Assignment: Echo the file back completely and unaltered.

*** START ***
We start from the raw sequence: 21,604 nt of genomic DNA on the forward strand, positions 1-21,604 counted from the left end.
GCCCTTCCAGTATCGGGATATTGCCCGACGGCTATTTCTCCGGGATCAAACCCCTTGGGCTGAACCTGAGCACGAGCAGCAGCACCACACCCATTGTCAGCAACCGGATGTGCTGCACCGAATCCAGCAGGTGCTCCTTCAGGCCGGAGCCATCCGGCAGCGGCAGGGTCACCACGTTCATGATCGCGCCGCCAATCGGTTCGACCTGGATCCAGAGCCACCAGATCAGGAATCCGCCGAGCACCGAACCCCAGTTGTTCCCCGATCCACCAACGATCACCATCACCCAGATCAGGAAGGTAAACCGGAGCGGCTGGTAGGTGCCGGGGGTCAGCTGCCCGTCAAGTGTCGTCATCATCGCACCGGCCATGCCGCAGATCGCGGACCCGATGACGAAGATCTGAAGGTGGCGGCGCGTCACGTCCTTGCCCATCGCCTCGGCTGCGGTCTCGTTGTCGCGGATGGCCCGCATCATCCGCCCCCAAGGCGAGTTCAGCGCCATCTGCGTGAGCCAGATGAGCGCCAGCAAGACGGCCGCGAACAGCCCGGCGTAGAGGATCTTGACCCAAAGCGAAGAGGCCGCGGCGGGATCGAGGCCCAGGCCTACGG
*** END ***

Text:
We start from the raw sequence: 21,604 nt of genomic DNA on the forward strand, positions 1-21,604 counted from the left end.
GCCCTTCCAGTATCGGGATATTGCCCGACGGCTATTTCTCCGGGATCAAACCCCTTGGGCTGAACCTGAGCACGAGCAGCAGCACCACACCCATTGTCAGCAACCGGATGTGCTGCACCGAATCCAGCAGGTGCTCCTTCAGGCCGGAGCCATCCGGCAGCGGCAGGGTCACCACGTTCATGATCGCGCCGCCAATCGGTTCGACCTGGATCCAGAGCCACCAGATCAGGAATCCGCCGAGCACCGAACCCCAGTTGTTCCCCGATCCACCAACGATCACCATCACCCAGATCAGGAAGGTAAACCGGAGCGGCTGGTAGGTGCCGGGGGTCAGCTGCCCGTCAAGTGTCGTCATCATCGCACCGGCCATGCCGCAGATCGCGGACCCGATGACGAAGATCTGAAGGTGGCGGCGCGTCACGTCCTTGCCCATCGCCTCGGCTGCGGTCTCGTTGTCGCGGATGGCCCGCATCATCCGCCCCCAAGGCGAGTTCAGCGCCATCTGCGTGAGCCAGATGAGCGCCAGCAAGACGGCCGCGAACAGCCCGGCGTAGAGGATCTTGACCCAAAGCGAAGAGGCCGCGGCGGGATCGAGGCCCAGGCCTACGG